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Update: COVID19

Further updates from the NHS latest guidance, please take note of these

  •  if you have symptoms, stay at home for 7 days, 
  • if you live with other people, they should stay at home for 14 days from the day the first person got symptoms
  • If you live with someone who is 70 or over, has a long-term condition, is pregnant or has a weakened immune system, try to find somewhere else for them to stay for 14 days. If you have to stay at home together, try to keep away from each other as much as possible.

Please refer to the NHS link for more information:

The virus continues to cause mild illness for most people and only causes severe symptoms in people with prior health conditions. Public Health England advises that the risk to individuals in the UK remains low. Please inform the school if you or any member of your household has recently returned from any of the affected countries in which case all members of your household must remain at home and follow governmental advice. specified-countries-and-areas-with-implications-for-returning-travellers-or-visitors-arriving-in-the-uk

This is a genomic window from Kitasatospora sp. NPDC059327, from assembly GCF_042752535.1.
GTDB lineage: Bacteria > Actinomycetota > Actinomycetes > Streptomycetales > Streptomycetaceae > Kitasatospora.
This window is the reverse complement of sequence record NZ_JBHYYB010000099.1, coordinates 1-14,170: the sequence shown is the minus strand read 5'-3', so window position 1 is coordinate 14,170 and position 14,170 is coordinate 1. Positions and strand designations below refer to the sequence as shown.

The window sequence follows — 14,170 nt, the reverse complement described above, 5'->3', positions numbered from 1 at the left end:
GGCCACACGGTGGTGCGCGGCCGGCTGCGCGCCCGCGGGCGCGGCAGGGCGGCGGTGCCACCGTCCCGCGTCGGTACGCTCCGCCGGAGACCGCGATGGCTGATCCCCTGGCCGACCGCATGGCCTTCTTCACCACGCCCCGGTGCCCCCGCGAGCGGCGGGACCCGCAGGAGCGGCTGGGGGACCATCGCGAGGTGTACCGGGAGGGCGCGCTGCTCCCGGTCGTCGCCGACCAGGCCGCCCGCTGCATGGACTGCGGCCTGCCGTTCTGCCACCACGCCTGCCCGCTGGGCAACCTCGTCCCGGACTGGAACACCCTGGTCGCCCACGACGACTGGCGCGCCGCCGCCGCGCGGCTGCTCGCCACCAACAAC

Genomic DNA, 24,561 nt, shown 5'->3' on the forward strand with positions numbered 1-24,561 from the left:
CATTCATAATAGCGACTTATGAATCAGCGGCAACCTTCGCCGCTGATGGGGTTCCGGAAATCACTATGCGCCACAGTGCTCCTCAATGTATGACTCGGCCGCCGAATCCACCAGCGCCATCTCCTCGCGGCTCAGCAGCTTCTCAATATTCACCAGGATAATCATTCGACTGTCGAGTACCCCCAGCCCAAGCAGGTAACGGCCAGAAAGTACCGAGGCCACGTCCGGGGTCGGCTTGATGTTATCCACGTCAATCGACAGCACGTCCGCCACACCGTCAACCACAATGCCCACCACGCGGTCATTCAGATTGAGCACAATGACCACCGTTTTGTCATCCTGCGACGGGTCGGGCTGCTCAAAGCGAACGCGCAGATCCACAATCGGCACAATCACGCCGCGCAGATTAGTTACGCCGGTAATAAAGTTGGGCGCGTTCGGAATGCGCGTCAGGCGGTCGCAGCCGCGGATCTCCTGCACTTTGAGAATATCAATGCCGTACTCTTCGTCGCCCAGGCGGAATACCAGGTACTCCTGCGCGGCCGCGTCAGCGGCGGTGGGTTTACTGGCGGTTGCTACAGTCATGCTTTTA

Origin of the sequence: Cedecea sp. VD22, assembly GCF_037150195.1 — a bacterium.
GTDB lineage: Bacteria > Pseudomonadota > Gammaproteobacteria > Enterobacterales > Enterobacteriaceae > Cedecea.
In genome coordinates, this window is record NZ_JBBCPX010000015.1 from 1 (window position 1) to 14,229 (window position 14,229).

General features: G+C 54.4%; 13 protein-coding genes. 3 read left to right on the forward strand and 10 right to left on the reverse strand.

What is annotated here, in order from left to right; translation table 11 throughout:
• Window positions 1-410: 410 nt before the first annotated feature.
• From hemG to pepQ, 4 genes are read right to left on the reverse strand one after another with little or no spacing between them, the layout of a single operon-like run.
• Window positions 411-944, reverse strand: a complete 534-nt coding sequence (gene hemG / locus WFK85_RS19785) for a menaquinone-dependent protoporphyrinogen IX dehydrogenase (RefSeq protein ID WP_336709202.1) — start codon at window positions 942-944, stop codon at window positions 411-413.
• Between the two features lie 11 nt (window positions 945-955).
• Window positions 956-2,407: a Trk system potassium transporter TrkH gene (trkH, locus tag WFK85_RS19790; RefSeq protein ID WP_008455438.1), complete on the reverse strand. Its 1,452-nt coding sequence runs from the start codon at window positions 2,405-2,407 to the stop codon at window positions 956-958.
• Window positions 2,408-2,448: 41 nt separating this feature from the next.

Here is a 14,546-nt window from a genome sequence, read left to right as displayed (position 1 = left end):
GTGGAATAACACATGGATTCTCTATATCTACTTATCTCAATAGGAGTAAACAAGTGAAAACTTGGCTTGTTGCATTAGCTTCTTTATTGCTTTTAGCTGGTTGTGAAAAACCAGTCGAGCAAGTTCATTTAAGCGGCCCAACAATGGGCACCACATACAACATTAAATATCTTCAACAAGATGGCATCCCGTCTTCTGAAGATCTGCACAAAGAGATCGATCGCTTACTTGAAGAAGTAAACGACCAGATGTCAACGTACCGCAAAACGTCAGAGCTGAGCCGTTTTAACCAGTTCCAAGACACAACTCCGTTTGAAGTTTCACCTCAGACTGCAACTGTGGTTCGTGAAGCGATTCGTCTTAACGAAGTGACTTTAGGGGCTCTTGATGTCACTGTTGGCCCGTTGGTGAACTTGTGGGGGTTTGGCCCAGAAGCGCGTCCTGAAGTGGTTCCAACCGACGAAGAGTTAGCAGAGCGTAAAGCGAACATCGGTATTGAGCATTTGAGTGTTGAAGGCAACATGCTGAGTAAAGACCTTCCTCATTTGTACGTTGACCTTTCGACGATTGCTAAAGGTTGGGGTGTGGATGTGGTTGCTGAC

Where to find the latest information 

How COVID-19 is spread

From what we know about other coronaviruses, spread of Covid-19 is most likely to happen when there is close contact (within 2 metres) with an infected person. It is likely that the risk increases the longer someone has close contact with an infected person. Droplets produced when an infected person coughs or sneezes (termed respiratory secretions) containing the virus are most likely to be the most important means of transmission. There are 2 routes by which people could become infected:

  • secretions can be directly transferred into the mouths or noses of people who are nearby (within 2 metres) or could be inhaled into the lungs
  • it is also possible that someone may become infected by touching a surface or object that has been contaminated with respiratory secretions and then touching their own mouth, nose, or eyes (such as touching a door knob or shaking hands then touching own face).

There is currently no good evidence that people who do not have symptoms are infectious to others.